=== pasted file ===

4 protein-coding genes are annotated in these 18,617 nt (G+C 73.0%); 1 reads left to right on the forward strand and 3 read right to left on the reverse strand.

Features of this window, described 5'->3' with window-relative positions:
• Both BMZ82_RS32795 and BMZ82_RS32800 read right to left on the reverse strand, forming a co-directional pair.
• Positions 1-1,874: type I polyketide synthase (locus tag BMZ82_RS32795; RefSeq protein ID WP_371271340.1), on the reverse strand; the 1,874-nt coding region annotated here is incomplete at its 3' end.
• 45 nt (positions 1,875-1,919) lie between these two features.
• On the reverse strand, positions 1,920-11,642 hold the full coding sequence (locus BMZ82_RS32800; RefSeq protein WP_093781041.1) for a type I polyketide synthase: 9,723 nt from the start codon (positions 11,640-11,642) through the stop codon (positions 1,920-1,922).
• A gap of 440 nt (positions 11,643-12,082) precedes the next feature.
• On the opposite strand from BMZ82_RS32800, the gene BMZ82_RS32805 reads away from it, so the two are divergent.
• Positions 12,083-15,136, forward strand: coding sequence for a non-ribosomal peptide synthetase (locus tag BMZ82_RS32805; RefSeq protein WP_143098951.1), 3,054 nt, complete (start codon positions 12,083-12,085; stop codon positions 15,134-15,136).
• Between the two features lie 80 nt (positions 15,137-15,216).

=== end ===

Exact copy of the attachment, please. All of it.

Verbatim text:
4 protein-coding genes are annotated in these 18,617 nt (G+C 73.0%); 1 reads left to right on the forward strand and 3 read right to left on the reverse strand.

Features of this window, described 5'->3' with window-relative positions:
• Both BMZ82_RS32795 and BMZ82_RS32800 read right to left on the reverse strand, forming a co-directional pair.
• Positions 1-1,874: type I polyketide synthase (locus tag BMZ82_RS32795; RefSeq protein ID WP_371271340.1), on the reverse strand; the 1,874-nt coding region annotated here is incomplete at its 3' end.
• 45 nt (positions 1,875-1,919) lie between these two features.
• On the reverse strand, positions 1,920-11,642 hold the full coding sequence (locus BMZ82_RS32800; RefSeq protein WP_093781041.1) for a type I polyketide synthase: 9,723 nt from the start codon (positions 11,640-11,642) through the stop codon (positions 1,920-1,922).
• A gap of 440 nt (positions 11,643-12,082) precedes the next feature.
• On the opposite strand from BMZ82_RS32800, the gene BMZ82_RS32805 reads away from it, so the two are divergent.
• Positions 12,083-15,136, forward strand: coding sequence for a non-ribosomal peptide synthetase (locus tag BMZ82_RS32805; RefSeq protein WP_143098951.1), 3,054 nt, complete (start codon positions 12,083-12,085; stop codon positions 15,134-15,136).
• Between the two features lie 80 nt (positions 15,137-15,216).